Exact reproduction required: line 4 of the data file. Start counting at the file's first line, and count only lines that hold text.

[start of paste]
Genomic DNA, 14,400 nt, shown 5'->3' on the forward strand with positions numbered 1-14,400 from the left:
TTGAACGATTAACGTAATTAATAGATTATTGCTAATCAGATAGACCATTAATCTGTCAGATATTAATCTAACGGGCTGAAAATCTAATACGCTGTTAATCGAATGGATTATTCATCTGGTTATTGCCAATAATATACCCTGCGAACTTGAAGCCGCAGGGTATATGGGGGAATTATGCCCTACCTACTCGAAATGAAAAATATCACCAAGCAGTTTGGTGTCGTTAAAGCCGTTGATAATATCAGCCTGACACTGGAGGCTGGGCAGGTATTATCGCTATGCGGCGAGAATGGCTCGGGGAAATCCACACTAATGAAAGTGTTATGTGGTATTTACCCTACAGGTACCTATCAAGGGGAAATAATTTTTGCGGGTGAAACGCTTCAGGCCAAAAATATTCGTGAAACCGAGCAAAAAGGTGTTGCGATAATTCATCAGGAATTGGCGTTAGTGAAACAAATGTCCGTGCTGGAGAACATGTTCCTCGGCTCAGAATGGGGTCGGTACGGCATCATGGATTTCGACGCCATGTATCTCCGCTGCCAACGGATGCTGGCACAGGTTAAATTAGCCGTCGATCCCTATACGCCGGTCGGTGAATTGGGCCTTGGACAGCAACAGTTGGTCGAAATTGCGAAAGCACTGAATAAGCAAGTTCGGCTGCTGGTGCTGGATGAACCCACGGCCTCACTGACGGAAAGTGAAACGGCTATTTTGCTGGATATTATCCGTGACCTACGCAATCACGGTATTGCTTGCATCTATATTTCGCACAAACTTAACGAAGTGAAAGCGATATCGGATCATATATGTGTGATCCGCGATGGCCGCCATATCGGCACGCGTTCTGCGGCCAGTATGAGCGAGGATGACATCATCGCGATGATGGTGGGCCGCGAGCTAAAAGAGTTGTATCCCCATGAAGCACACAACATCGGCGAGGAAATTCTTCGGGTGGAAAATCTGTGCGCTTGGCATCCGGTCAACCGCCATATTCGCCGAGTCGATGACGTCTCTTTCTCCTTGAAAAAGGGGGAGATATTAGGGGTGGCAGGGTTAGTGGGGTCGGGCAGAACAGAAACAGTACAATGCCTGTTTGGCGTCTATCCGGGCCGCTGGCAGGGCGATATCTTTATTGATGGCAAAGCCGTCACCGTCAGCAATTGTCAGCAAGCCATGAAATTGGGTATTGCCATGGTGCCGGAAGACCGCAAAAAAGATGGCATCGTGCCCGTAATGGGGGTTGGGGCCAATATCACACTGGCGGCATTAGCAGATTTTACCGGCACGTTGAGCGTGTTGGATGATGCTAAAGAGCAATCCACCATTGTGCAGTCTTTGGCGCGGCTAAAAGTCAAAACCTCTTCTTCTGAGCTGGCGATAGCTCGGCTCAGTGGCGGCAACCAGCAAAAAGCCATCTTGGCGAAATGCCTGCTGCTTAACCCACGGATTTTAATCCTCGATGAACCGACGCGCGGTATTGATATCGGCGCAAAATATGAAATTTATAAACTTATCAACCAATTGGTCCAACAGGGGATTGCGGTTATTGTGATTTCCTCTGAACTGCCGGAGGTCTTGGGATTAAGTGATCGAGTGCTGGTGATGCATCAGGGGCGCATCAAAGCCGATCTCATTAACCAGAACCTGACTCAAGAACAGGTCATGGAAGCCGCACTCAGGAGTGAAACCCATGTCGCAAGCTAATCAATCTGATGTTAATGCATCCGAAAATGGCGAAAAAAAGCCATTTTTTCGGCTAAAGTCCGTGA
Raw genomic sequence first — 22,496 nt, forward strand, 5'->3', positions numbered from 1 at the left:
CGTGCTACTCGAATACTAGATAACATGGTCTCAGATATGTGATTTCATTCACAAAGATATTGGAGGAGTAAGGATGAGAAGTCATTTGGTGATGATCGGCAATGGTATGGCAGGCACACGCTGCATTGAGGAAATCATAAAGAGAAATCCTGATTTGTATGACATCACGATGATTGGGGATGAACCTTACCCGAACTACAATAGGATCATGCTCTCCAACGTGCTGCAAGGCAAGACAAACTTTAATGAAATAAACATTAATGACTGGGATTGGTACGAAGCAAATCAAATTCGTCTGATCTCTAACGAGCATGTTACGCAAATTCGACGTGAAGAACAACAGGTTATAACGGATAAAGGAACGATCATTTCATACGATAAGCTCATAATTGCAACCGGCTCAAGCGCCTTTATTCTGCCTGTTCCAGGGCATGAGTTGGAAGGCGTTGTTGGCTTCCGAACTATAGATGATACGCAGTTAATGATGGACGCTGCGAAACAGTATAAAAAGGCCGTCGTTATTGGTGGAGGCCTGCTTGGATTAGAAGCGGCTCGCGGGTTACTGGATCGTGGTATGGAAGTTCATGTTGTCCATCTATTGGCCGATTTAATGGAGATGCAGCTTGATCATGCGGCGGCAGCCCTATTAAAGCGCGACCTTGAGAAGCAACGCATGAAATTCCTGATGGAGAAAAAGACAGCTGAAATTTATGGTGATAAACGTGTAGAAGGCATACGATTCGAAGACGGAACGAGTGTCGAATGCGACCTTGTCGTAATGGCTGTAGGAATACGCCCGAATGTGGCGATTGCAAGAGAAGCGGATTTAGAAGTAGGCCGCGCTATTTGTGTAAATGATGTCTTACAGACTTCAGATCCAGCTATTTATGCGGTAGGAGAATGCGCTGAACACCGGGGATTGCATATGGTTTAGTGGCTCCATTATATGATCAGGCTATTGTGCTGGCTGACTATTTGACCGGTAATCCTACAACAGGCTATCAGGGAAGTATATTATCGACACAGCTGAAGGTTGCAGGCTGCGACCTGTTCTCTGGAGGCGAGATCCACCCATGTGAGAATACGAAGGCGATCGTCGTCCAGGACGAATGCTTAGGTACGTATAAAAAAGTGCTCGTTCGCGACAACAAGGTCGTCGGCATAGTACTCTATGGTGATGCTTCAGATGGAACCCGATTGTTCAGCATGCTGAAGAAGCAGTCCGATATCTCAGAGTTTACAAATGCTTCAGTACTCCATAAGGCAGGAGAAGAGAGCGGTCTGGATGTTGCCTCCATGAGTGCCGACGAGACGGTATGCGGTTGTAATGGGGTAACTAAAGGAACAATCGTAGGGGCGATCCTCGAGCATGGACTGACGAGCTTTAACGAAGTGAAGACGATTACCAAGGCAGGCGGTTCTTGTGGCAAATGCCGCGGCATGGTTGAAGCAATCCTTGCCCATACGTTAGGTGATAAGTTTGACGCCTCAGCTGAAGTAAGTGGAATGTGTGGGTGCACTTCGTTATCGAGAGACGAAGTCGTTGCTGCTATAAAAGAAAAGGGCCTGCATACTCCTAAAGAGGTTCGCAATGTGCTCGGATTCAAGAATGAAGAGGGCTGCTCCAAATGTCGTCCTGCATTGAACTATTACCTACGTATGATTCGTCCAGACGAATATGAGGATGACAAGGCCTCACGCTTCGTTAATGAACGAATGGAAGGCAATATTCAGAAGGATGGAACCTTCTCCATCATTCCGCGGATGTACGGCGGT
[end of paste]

CGTGCTACTCGAATACTAGATAACATGGTCTCAGATATGTGATTTCATTCACAAAGATATTGGAGGAGTAAGGATGAGAAGTCATTTGGTGATGATCGGCAATGGTATGGCAGGCACACGCTGCATTGAGGAAATCATAAAGAGAAATCCTGATTTGTATGACATCACGATGATTGGGGATGAACCTTACCCGAACTACAATAGGATCATGCTCTCCAACGTGCTGCAAGGCAAGACAAACTTTAATGAAATAAACATTAATGACTGGGATTGGTACGAAGCAAATCAAATTCGTCTGATCTCTAACGAGCATGTTACGCAAATTCGACGTGAAGAACAACAGGTTATAACGGATAAAGGAACGATCATTTCATACGATAAGCTCATAATTGCAACCGGCTCAAGCGCCTTTATTCTGCCTGTTCCAGGGCATGAGTTGGAAGGCGTTGTTGGCTTCCGAACTATAGATGATACGCAGTTAATGATGGACGCTGCGAAACAGTATAAAAAGGCCGTCGTTATTGGTGGAGGCCTGCTTGGATTAGAAGCGGCTCGCGGGTTACTGGATCGTGGTATGGAAGTTCATGTTGTCCATCTATTGGCCGATTTAATGGAGATGCAGCTTGATCATGCGGCGGCAGCCCTATTAAAGCGCGACCTTGAGAAGCAACGCATGAAATTCCTGATGGAGAAAAAGACAGCTGAAATTTATGGTGATAAACGTGTAGAAGGCATACGATTCGAAGACGGAACGAGTGTCGAATGCGACCTTGTCGTAATGGCTGTAGGAATACGCCCGAATGTGGCGATTGCAAGAGAAGCGGATTTAGAAGTAGGCCGCGCTATTTGTGTAAATGATGTCTTACAGACTTCAGATCCAGCTATTTATGCGGTAGGAGAATGCGCTGAACACCGGGGATTGCATATGGTTTAGTGGCTCCATTATATGATCAGGCTATTGTGCTGGCTGACTATTTGACCGGTAATCCTACAACAGGCTATCAGGGAAGTATATTATCGACACAGCTGAAGGTTGCAGGCTGCGACCTGTTCTCTGGAGGCGAGATCCACCCATGTGAGAATACGAAGGCGATCGTCGTCCAGGACGAATGCTTAGGTACGTATAAAAAAGTGCTCGTTCGCGACAACAAGGTCGTCGGCATAGTACTCTATGGTGATGCTTCAGATGGAACCCGATTGTTCAGCATGCTGAAGAAGCAGTCCGATATCTCAGAGTTTACAAATGCTTCAGTACTCCATAAGGCAGGAGAAGAGAGCGGTCTGGATGTTGCCTCCATGAGTGCCGACGAGACGGTATGCGGTTGTAATGGGGTAACTAAAGGAACAATCGTAGGGGCGATCCTCGAGCATGGACTGACGAGCTTTAACGAAGTGAAGACGATTACCAAGGCAGGCGGTTCTTGTGGCAAATGCCGCGGCATGGTTGAAGCAATCCTTGCCCATACGTTAGGTGATAAGTTTGACGCCTCAGCTGAAGTAAGTGGAATGTGTGGGTGCACTTCGTTATCGAGAGACGAAGTCGTTGCTGCTATAAAAGAAAAGGGCCTGCATACTCCTAAAGAGGTTCGCAATGTGCTCGGATTCAAGAATGAAGAGGGCTGCTCCAAATGTCGTCCTGCATTGAACTATTACCTACGTATGATTCGTCCAGACGAATATGAGGATGACAAGGCCTCACGCTTCGTTAATGAACGAATGGAAGGCAATATTCAGAAGGATGGAACCTTCTCCATCATTCCGCGGATGTACGGCGGT